Acting judge accused of destroying law firm

2017-09-28 10:07
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Durban - A Durban attorney who has acted as a judge in KwaZulu-Natal and Gauteng has been accused in court papers of attempting to destroy a law firm she allegedly sold to a former employee.

Pavitra Govender, in an urgent Durban High Court application launched this week, says she bought Ndamase Inc - a law firm in Umhlanga - from Bulelwa Ndamase in June last year as a going concern.

The agreement made provision for her to take over some clients, office equipment and employees. It also provided for a restraint of trade against Ndamase.

But now the business has been virtually shut down because of Ndamase's "reprehensible conduct".

Restraint of trade agreement

Govender alleges that not only has Ndamase broken the restraint of trade agreement - and is practising law again - but she has effectively locked her out of the offices, reported her to the law society and has laid baseless criminal charges against her which recently resulted in police seizing her computers.

She alleges Ndamase does not mention the sale agreement in any of these complaints.

In terms of an interim order granted by consent before Judge Jacqui Henriques, the investigating officer was ordered to present the relevant docket to the provincial director of public prosecutions for a decision on the merits of the allegations in it.

It was recorded that Ndamase had undertaken not to lay "any false charges or false complaints" with the police or the law society pending the finalisation of the application.

The matter will be back in court at the end of October.

In her affidavit, Govender said she began work at Ndamase Inc as an articled clerk and then a professional assistant.

Big clients

She said the firm was very busy, mainly doing collections for major clients, including Wesbank and Transnet.

She said Ndamase had done several stints as an acting judge and also ran a clothing business. 

Govender said after signing the agreement, Ndamase had no further involvement in the legal practice, although she continued to make use of an office in the suite and, because of this, still paid half the rental.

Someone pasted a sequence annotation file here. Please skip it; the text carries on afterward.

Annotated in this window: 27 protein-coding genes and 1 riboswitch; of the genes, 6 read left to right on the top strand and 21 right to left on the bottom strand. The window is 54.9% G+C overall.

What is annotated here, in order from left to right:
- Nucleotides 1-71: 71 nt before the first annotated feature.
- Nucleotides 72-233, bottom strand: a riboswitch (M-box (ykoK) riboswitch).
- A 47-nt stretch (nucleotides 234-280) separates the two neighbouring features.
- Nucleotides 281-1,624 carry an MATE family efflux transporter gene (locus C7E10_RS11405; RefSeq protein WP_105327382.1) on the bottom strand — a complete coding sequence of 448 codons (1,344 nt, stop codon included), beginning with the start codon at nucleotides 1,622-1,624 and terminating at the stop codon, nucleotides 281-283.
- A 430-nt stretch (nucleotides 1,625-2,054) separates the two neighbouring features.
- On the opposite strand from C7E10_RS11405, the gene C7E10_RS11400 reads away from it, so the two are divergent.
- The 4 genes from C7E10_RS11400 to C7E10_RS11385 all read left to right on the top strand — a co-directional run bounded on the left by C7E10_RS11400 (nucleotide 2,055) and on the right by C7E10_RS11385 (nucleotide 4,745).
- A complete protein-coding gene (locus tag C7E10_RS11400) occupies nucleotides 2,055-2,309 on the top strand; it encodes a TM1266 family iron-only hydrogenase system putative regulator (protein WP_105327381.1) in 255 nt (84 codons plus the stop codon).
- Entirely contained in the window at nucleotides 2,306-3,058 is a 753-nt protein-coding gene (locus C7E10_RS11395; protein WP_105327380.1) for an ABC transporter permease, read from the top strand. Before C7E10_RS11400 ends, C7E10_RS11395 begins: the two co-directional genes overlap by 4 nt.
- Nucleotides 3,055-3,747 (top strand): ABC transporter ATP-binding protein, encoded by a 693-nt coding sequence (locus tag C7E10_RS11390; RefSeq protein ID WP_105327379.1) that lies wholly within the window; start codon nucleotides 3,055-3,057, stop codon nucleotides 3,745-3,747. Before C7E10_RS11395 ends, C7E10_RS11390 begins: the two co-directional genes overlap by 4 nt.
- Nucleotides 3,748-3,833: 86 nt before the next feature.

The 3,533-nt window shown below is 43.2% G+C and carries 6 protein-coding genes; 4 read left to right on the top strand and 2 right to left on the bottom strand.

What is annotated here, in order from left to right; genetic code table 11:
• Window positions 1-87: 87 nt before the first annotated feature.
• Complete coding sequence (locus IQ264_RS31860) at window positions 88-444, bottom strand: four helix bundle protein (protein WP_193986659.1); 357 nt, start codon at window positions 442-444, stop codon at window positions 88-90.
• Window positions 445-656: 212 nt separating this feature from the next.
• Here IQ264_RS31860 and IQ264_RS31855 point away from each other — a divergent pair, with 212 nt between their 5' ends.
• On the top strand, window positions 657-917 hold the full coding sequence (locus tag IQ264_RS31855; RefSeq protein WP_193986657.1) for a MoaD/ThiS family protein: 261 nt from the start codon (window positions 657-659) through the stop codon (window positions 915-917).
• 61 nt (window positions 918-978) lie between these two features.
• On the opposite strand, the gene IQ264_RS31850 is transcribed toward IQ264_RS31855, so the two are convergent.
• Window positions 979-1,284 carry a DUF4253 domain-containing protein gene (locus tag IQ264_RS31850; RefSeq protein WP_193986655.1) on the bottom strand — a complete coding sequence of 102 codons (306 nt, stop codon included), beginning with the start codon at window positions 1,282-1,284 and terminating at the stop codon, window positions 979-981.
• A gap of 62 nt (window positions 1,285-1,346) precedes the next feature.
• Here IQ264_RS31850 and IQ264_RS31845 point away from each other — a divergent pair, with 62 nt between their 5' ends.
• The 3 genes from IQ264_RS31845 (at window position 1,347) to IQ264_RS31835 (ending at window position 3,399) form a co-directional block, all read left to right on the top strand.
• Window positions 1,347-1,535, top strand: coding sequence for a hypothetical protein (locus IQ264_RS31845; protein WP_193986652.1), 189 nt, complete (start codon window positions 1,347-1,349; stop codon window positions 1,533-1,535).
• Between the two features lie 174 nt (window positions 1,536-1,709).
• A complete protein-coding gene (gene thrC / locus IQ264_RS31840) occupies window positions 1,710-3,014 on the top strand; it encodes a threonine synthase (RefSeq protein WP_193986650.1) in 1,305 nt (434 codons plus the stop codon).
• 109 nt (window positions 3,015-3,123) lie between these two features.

"Up until December, the relationship was cordial...she then began pressuring me to take over the lease and the overdraft which was about R400 000," Govender said.

During the December holidays, Ndamase allegedly changed the locks on the doors.

A tense confrontation

"I engaged a locksmith and was uplifting my clients' files and had got about half of them when Ndamase arrived and a tense confrontation ensued. I left the remaining half as well as many of my personal belongings, including my attorney's robe," Govender said.

She said she had managed to retrieve some items and files later, and re-established practice under a different name, Govender Attorneys Incorporated, at different premises "because I thought this would be the easiest path".

But the matter did not rest and Ndamase laid a charge of housebreaking against her. Disputes arose over payment of fees, the use of the internet domain name, and then Ndamase laid further charges of fraud and theft against Govender and lodged the law society complaint.

It then came to her attention that Ndamase was practising law again.

Just last week, police arrived at her offices with a search and seizure warrant and with another one for her home.

Illegal searches

Her attorney, Pregen Govindasamy, objected and said the searches were illegal.

"But we did not want to be accused of trying to obstruct the police. I knew I would be unable to run my practice in the absence of any electronic equipment, but when Govindasamy asked whether they [the police] could make copies of whatever they wanted without taking the hard drives, they said they were too busy for that.

"There has been no indication of when or if these items will ever be returned…my practice has been brought to a standstill," she said.

Ndamase has not yet filed an affidavit and she did not respond to an emailed request for comment or telephone calls from News24. She is expected to oppose the application.

In her complaint to the law society - which is attached to the court papers - she claims it was Govender who breached the terms of an agreement "to take over the practice", which included her taking over the lease and taking over existing liabilities.

These breaches were now costing her and she was being sued, said Ndamase.

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